Medicare Locals: A model for integration in primary health care
Bywood, Petra Teresia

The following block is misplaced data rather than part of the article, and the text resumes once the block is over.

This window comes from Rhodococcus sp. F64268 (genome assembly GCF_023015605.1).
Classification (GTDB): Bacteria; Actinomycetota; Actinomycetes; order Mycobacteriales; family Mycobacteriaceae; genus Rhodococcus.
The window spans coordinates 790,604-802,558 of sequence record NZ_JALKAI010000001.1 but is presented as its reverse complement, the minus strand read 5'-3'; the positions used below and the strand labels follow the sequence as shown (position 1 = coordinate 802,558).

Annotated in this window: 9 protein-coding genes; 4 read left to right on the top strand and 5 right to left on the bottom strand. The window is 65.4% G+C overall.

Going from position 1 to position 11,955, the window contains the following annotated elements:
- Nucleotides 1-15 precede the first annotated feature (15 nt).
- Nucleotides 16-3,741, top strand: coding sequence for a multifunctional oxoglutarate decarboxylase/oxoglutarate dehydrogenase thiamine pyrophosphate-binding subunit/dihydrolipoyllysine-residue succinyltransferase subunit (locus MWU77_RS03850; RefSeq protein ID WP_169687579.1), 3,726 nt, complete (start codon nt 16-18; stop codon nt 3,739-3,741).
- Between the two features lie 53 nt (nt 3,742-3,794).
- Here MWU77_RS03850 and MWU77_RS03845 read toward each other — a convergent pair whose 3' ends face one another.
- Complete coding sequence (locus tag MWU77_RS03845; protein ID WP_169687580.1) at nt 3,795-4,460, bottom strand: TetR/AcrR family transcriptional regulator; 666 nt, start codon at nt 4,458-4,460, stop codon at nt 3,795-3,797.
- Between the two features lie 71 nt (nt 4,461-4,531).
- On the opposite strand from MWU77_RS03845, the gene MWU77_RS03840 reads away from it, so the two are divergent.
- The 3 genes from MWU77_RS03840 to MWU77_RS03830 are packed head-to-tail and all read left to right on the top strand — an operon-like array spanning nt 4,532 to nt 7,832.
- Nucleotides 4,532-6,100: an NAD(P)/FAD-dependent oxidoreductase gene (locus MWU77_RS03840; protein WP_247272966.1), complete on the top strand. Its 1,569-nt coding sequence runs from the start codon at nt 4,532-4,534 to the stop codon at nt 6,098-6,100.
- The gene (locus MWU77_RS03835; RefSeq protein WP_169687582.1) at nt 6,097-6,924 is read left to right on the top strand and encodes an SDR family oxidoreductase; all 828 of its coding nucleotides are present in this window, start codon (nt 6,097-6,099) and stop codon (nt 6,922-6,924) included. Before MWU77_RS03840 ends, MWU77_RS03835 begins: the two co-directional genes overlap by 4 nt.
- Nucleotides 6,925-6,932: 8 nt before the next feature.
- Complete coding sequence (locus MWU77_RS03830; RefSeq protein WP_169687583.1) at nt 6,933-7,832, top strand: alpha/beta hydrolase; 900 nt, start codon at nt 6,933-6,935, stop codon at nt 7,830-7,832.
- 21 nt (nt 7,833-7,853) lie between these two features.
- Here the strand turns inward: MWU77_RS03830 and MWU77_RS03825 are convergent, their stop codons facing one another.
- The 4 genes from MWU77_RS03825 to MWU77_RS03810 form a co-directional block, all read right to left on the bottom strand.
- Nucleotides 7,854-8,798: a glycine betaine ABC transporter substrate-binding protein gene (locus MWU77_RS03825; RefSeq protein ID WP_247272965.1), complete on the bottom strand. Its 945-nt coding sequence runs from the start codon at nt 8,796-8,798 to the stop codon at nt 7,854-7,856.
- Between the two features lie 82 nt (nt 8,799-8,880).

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Objective: Australian Medicare Locals (MLs) have been established to improve the patient’s journey through the health care system by facilitating integrated services that meet the local community’s needs. How MLs are expected to achieve better integration is not clearly defined. This absence of a clear definition is reflected in the literature, where a multitude of definitions exist. The main objective of this study was to explore MLs’ understanding of integrated care, how they planned to integrate services across primary health and acute care sectors, and identify the challenges faced by MLs as agents for integration. Methods: Five CEOs from the first round of 19 established MLs agreed to participate in semi-structured telephone interviews. Participants represented MLs from different States and Territories, ranging from metropolitan to rural and remote areas. Interview transcripts were analysed using a thematic approach. Lessons learned: ML CEOs identified several key themes in their interviews, including: variation in understanding of integration; tension between competition and collaboration in service delivery; patient-centred care as a key principle; barriers and enablers to integration; impact of historical factors; and need for ongoing resources to sustain integration efforts. Implications: This project enabled participants to contribute their knowledge and experience to an analysis of a key building block of the Australian health reform agenda. The variation across MLs regarding their understanding of integration, challenges and ways to operationalise integration may assist other primary health care organisations and policy makers to develop effective implementation strategies for integrated care.